Thwaites-Amundsen Regional Survey and Network Integrating Atmosphere-Ice-Ocean Processes (TARSAN)

TARSAN is a ship-based project studying how atmospheric and oceanic processes are influencing the behavior of the Thwaites and Dotson Ice Shelves – neighboring ice shelves which are behaving differently. This research will help identify how variations in atmospheric or oceanic conditions may influence the behavior and stability of ice shelves in the region.


Principal Investigators

Co-Investigators

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In the field at last! TARSAN collects data at Thwaites Glacier

The TARSAN ice team swung into action quickly after arriving at WAIS Divide camp (Figure 1 above). WAIS Divide, located on the highest part of the West Antarctic Ice Sheet, was first opened in 2006 in support of a major ice coring effort to gather a record of past Antarctic and global climate data reaching back nearly 70,000 years. Since then, the camp has served as a logistical hub in support of additional work on the borehole, and for other science in the region. WAIS Divide camp is the gateway for the on-ice research on Thwaites Glacier conducted by ITGC scientists across our field seasons.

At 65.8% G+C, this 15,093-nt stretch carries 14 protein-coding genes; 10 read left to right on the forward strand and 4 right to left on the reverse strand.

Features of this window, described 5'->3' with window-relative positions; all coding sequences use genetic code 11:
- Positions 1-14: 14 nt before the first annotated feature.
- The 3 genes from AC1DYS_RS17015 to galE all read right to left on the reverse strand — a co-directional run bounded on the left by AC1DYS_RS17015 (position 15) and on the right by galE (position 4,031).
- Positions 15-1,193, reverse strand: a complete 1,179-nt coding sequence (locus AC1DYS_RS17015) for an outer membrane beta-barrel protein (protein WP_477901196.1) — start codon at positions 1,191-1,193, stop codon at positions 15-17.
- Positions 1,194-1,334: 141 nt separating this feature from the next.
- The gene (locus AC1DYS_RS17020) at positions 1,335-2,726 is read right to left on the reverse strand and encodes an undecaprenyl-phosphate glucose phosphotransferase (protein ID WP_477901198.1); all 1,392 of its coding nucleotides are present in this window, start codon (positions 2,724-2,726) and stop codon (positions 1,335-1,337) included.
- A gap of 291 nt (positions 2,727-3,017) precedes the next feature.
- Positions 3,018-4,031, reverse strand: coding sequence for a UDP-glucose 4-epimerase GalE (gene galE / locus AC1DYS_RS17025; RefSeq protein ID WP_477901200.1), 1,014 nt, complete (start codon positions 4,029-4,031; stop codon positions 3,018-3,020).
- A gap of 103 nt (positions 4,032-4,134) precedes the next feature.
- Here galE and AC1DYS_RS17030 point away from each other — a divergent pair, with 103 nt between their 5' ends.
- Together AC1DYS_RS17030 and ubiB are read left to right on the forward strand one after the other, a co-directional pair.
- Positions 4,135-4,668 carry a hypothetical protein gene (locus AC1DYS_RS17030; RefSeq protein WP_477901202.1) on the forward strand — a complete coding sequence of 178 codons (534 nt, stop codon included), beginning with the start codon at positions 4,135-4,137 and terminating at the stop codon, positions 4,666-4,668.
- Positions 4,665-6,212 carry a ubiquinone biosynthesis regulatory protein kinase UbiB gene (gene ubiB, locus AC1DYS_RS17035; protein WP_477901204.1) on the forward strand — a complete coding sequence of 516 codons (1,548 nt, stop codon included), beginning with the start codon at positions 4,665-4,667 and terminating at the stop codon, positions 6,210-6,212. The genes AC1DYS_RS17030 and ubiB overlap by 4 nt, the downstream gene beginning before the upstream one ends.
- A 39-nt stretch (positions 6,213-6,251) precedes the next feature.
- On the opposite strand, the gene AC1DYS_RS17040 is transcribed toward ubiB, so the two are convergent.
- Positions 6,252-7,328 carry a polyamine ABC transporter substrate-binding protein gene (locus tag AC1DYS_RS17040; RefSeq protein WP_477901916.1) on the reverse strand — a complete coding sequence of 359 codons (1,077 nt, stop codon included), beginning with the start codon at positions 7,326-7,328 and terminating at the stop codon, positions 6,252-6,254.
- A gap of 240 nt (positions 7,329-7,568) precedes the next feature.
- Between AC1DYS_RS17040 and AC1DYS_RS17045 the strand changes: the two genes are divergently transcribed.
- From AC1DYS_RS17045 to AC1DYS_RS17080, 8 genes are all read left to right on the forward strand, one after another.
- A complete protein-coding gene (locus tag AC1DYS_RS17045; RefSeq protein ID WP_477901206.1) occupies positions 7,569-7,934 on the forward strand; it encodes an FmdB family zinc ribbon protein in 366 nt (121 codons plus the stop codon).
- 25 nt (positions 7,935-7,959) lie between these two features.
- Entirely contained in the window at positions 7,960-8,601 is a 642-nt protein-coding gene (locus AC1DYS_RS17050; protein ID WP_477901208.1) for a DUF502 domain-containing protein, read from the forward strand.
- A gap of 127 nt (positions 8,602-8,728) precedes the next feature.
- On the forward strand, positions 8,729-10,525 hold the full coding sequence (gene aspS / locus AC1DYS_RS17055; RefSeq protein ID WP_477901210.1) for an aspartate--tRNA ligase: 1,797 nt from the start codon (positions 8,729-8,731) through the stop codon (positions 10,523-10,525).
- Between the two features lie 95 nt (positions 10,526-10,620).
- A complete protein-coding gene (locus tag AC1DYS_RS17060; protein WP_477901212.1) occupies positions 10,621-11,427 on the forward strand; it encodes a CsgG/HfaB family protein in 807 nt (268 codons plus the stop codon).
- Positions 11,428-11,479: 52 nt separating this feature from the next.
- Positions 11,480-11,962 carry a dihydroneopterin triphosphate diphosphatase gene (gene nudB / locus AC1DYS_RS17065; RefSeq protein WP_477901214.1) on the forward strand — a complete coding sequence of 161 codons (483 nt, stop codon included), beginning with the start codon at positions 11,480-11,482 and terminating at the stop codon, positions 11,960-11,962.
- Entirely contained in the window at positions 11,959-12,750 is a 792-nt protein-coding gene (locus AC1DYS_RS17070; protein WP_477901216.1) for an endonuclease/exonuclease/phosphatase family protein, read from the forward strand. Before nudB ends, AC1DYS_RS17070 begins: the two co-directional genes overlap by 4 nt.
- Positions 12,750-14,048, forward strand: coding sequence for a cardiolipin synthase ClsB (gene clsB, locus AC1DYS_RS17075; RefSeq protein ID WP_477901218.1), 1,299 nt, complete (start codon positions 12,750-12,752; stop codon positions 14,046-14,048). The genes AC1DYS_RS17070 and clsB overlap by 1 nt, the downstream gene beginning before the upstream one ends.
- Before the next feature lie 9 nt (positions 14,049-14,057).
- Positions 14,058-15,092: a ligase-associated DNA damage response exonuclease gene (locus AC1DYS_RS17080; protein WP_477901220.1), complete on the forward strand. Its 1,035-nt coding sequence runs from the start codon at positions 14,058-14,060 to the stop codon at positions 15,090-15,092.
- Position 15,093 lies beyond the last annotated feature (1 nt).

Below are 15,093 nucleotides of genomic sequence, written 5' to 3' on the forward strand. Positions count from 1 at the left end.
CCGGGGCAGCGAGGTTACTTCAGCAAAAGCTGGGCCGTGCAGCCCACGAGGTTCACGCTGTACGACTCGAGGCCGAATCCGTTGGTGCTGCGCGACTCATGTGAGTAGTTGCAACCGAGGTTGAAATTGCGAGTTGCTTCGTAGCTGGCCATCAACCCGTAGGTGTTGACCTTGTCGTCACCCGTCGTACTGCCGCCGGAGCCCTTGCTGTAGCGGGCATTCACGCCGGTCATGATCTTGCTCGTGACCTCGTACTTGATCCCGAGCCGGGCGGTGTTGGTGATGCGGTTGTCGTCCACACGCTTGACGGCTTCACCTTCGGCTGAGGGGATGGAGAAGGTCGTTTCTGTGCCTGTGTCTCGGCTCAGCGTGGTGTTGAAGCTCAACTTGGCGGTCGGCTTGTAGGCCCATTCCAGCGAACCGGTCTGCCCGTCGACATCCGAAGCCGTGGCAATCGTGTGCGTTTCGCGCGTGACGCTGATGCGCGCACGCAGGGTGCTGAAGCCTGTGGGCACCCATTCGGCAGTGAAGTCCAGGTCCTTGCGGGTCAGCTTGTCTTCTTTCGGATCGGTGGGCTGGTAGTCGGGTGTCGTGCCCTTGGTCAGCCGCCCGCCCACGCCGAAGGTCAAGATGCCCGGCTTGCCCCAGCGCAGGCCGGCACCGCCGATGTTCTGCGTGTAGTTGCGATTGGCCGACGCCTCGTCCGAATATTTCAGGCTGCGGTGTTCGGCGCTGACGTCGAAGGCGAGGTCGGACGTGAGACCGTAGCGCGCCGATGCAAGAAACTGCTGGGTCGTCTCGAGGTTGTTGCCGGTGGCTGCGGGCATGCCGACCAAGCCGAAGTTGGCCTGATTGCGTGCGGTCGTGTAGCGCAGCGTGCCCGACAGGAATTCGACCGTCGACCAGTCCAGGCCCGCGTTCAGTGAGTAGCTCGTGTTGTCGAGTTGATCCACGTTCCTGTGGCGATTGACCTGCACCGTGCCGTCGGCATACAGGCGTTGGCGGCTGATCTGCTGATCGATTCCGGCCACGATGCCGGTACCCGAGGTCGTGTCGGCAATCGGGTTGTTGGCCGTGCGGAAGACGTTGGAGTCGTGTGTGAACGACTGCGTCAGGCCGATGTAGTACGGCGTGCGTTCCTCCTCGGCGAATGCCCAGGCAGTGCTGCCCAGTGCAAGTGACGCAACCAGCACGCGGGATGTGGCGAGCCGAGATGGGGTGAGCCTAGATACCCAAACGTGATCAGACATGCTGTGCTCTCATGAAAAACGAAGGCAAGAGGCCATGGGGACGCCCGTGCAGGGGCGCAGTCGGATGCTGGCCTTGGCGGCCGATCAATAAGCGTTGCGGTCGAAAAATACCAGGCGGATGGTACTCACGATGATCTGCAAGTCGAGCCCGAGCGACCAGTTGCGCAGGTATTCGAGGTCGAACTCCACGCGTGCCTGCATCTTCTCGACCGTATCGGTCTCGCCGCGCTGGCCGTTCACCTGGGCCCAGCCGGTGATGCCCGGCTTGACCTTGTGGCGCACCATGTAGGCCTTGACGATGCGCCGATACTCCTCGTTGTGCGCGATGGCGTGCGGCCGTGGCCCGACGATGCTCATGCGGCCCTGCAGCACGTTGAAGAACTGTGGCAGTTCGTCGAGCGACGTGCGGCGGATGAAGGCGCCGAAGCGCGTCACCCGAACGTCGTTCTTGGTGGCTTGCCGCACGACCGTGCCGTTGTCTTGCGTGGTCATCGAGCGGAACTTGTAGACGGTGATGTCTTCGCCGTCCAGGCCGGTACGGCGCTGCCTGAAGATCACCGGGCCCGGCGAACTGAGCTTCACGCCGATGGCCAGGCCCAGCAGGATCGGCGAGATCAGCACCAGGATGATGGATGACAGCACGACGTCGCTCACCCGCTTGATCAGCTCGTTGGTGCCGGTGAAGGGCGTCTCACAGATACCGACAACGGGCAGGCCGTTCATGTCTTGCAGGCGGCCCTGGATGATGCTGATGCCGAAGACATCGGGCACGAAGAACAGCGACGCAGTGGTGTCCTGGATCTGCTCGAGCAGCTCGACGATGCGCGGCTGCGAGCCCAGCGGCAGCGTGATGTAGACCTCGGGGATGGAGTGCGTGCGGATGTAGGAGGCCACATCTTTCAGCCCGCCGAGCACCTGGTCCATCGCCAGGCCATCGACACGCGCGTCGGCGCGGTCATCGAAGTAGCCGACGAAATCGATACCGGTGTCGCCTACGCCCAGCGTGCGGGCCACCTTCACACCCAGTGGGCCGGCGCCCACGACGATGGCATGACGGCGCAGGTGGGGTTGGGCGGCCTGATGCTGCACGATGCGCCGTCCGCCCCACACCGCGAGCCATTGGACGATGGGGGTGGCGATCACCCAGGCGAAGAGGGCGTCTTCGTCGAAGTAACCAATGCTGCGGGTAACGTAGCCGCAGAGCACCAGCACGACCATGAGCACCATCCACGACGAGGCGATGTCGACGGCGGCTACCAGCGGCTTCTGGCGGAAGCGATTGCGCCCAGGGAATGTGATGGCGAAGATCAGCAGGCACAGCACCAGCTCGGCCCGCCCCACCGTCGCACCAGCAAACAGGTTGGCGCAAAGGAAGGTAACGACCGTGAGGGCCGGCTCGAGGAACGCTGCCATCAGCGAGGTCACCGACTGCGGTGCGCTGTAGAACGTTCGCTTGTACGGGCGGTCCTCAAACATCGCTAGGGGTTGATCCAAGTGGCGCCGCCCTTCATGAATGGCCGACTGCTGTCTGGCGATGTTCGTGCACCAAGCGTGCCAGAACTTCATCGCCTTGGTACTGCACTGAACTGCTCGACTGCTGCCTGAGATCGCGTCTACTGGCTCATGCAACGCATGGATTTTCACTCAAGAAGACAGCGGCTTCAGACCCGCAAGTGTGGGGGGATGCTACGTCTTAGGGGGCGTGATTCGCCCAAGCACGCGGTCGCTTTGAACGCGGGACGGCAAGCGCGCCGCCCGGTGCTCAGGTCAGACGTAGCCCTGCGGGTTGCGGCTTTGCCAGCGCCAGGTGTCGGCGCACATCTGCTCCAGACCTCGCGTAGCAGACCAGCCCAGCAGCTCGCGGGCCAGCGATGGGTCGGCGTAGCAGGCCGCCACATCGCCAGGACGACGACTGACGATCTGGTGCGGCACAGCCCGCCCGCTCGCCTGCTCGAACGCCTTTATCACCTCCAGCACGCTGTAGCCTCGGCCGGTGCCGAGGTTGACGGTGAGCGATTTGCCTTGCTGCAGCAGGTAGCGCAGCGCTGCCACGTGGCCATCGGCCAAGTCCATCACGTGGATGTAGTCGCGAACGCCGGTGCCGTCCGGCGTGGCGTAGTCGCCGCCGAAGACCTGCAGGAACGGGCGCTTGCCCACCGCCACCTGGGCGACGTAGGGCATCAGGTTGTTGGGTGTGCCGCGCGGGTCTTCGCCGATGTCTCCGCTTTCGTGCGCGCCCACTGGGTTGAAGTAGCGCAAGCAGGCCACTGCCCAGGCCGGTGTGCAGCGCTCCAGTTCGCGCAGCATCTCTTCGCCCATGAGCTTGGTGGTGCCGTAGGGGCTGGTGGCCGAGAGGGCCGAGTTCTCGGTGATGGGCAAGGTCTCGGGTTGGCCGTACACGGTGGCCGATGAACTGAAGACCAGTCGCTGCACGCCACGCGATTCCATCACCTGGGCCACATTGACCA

Related News

On the 100th anniversary of the polar explorer Sir Ernest Shackleton’s death, a research mission using a fleet of underwater robots to determine the impact of Thwaites Glacier on global sea-level rise, departs from Punta Arenas, Chile (6 January 2021). A team of 32 international scientists will set sail on the U.S. National Science Foundation icebreaker Nathaniel B. Palmer bound for the remote glacier in West Antarctica.

Writer Douglas Fox accompanied ITGC researchers into the field in 2019/2020, where he witnessed TARSAN scientists Erin Pettit, Ted Scambos, MELT scientist Britney Schmidt, and others drill into the Thwaites Glacier ice she

For the first time, researchers have collected data from underneath the remote Thwaites Glacier in West Antarctica using an underwater robot. Findings reveal that the supply of warm water to the glacier is larger than previously thought, triggering concerns of faster melting and accelerating ice flow. The findings are published this week (10 April 2021) in the journal Science Advances.
The sheer scale of the glacier captivated Ted Scambos as he looked on from his plane window, thousands of feet above the ice. The widest glacier in the world, the frozen white Antarctic landscape of Thwaites seemed to stretch on forever—an area as large as Florida, and a mile or more thick.